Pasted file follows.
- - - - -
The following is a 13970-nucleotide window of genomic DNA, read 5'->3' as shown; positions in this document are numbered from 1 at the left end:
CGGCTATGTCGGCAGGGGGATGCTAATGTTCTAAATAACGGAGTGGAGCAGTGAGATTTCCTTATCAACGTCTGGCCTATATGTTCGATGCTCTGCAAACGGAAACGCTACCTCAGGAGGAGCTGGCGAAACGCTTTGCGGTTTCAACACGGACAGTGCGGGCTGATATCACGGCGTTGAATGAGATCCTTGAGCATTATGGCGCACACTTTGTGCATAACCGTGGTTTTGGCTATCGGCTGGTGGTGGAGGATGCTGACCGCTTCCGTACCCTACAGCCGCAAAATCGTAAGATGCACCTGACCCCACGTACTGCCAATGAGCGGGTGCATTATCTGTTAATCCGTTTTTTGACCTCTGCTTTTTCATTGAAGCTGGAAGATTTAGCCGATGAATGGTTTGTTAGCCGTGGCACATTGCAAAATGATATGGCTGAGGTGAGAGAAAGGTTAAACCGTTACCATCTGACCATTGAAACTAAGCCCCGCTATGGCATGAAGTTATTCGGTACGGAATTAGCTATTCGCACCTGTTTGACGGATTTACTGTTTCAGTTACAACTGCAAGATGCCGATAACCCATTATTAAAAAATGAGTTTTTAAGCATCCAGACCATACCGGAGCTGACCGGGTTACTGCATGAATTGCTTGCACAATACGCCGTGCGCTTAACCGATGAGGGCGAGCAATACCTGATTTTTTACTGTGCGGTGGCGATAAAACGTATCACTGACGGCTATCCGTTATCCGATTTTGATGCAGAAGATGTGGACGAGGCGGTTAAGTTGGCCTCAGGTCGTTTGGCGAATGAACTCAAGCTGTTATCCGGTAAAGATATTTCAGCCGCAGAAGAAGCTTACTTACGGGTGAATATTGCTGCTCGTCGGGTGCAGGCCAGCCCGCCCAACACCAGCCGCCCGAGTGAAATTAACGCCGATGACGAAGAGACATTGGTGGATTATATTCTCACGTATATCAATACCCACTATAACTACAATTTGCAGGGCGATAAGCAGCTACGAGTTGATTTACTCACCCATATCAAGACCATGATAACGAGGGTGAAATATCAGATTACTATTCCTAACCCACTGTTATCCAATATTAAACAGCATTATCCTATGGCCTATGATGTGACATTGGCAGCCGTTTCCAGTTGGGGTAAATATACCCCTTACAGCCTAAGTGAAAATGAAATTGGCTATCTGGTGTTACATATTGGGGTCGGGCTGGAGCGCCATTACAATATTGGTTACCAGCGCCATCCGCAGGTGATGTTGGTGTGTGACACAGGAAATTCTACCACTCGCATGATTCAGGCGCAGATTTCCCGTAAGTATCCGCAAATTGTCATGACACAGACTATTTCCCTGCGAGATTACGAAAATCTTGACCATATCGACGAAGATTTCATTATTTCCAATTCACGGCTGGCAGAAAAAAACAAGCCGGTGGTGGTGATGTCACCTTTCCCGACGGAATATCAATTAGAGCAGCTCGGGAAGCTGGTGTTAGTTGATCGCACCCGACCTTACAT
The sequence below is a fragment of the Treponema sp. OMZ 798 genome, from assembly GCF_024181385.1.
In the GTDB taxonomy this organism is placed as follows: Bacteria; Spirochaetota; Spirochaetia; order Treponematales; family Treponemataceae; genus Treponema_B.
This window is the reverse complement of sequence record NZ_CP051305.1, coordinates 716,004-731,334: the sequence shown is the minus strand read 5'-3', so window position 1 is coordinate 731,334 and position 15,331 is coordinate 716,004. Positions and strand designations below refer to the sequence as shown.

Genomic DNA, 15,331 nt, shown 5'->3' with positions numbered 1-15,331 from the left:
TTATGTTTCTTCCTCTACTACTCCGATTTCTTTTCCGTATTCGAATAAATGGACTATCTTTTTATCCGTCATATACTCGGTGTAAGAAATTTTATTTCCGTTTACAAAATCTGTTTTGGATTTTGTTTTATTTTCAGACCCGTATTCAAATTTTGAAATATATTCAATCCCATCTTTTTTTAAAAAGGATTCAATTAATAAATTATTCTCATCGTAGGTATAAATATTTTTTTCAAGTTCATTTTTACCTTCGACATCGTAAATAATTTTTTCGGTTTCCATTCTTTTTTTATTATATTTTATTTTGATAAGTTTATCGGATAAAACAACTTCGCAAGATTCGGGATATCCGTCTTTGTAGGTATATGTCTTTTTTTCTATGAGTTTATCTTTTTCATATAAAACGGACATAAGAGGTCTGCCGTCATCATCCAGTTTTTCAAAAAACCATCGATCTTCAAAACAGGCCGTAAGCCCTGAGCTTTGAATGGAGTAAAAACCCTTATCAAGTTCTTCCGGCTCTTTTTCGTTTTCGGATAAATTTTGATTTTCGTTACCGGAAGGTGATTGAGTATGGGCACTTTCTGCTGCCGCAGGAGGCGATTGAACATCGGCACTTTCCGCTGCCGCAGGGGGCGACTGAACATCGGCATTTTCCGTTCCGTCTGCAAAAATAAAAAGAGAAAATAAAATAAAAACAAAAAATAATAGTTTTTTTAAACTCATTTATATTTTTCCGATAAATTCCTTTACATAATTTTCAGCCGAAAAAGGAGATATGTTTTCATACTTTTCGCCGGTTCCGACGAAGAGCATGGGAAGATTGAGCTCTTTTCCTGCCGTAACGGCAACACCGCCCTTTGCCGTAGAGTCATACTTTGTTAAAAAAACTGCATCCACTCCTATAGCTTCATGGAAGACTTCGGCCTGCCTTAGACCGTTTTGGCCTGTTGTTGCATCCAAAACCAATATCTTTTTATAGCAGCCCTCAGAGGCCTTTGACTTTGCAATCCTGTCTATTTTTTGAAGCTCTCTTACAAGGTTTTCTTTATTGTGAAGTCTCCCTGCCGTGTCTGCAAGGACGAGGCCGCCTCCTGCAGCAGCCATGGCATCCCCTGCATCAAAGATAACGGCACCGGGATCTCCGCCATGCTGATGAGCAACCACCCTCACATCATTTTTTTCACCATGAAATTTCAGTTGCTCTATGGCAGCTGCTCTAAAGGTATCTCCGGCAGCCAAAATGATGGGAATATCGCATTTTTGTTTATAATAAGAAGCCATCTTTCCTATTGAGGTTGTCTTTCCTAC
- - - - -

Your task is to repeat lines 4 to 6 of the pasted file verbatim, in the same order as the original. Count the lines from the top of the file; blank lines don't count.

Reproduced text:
In the GTDB taxonomy this organism is placed as follows: Bacteria; Spirochaetota; Spirochaetia; order Treponematales; family Treponemataceae; genus Treponema_B.
This window is the reverse complement of sequence record NZ_CP051305.1, coordinates 716,004-731,334: the sequence shown is the minus strand read 5'-3', so window position 1 is coordinate 731,334 and position 15,331 is coordinate 716,004. Positions and strand designations below refer to the sequence as shown.

Genomic DNA, 15,331 nt, shown 5'->3' with positions numbered 1-15,331 from the left: